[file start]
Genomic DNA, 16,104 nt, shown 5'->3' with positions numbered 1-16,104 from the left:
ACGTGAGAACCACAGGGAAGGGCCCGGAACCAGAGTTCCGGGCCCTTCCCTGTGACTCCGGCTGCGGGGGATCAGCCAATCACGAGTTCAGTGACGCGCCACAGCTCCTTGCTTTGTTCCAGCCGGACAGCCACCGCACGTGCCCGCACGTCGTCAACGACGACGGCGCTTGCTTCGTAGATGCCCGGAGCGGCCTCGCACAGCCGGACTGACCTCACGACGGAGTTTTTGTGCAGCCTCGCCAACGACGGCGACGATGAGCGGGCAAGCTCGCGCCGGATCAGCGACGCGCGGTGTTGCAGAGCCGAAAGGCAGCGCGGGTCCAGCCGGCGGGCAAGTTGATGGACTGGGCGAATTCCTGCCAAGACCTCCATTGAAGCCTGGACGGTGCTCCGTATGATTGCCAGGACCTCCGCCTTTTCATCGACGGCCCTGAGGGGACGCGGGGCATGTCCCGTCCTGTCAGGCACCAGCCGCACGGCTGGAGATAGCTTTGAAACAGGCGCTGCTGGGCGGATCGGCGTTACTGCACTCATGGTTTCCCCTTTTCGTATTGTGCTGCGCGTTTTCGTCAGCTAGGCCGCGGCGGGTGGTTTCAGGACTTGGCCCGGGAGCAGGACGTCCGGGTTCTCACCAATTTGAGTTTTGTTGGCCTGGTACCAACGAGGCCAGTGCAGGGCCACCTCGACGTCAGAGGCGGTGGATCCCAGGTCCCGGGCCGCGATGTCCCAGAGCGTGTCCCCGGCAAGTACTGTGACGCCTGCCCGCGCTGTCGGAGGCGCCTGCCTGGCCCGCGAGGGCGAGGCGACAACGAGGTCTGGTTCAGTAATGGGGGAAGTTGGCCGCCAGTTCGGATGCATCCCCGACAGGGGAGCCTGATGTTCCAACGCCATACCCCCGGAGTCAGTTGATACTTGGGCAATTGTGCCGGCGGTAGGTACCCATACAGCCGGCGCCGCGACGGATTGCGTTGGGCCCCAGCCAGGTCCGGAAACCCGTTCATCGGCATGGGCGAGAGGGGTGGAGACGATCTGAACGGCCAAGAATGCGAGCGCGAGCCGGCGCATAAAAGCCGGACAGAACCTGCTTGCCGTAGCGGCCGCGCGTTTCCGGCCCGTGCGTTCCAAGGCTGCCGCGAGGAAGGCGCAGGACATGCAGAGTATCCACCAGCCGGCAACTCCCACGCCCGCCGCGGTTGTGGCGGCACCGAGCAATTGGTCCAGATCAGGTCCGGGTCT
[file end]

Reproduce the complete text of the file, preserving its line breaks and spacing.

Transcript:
Genomic DNA, 16,104 nt, shown 5'->3' with positions numbered 1-16,104 from the left:
ACGTGAGAACCACAGGGAAGGGCCCGGAACCAGAGTTCCGGGCCCTTCCCTGTGACTCCGGCTGCGGGGGATCAGCCAATCACGAGTTCAGTGACGCGCCACAGCTCCTTGCTTTGTTCCAGCCGGACAGCCACCGCACGTGCCCGCACGTCGTCAACGACGACGGCGCTTGCTTCGTAGATGCCCGGAGCGGCCTCGCACAGCCGGACTGACCTCACGACGGAGTTTTTGTGCAGCCTCGCCAACGACGGCGACGATGAGCGGGCAAGCTCGCGCCGGATCAGCGACGCGCGGTGTTGCAGAGCCGAAAGGCAGCGCGGGTCCAGCCGGCGGGCAAGTTGATGGACTGGGCGAATTCCTGCCAAGACCTCCATTGAAGCCTGGACGGTGCTCCGTATGATTGCCAGGACCTCCGCCTTTTCATCGACGGCCCTGAGGGGACGCGGGGCATGTCCCGTCCTGTCAGGCACCAGCCGCACGGCTGGAGATAGCTTTGAAACAGGCGCTGCTGGGCGGATCGGCGTTACTGCACTCATGGTTTCCCCTTTTCGTATTGTGCTGCGCGTTTTCGTCAGCTAGGCCGCGGCGGGTGGTTTCAGGACTTGGCCCGGGAGCAGGACGTCCGGGTTCTCACCAATTTGAGTTTTGTTGGCCTGGTACCAACGAGGCCAGTGCAGGGCCACCTCGACGTCAGAGGCGGTGGATCCCAGGTCCCGGGCCGCGATGTCCCAGAGCGTGTCCCCGGCAAGTACTGTGACGCCTGCCCGCGCTGTCGGAGGCGCCTGCCTGGCCCGCGAGGGCGAGGCGACAACGAGGTCTGGTTCAGTAATGGGGGAAGTTGGCCGCCAGTTCGGATGCATCCCCGACAGGGGAGCCTGATGTTCCAACGCCATACCCCCGGAGTCAGTTGATACTTGGGCAATTGTGCCGGCGGTAGGTACCCATACAGCCGGCGCCGCGACGGATTGCGTTGGGCCCCAGCCAGGTCCGGAAACCCGTTCATCGGCATGGGCGAGAGGGGTGGAGACGATCTGAACGGCCAAGAATGCGAGCGCGAGCCGGCGCATAAAAGCCGGACAGAACCTGCTTGCCGTAGCGGCCGCGCGTTTCCGGCCCGTGCGTTCCAAGGCTGCCGCGAGGAAGGCGCAGGACATGCAGAGTATCCACCAGCCGGCAACTCCCACGCCCGCCGCGGTTGTGGCGGCACCGAGCAATTGGTCCAGATCAGGTCCGGGTCT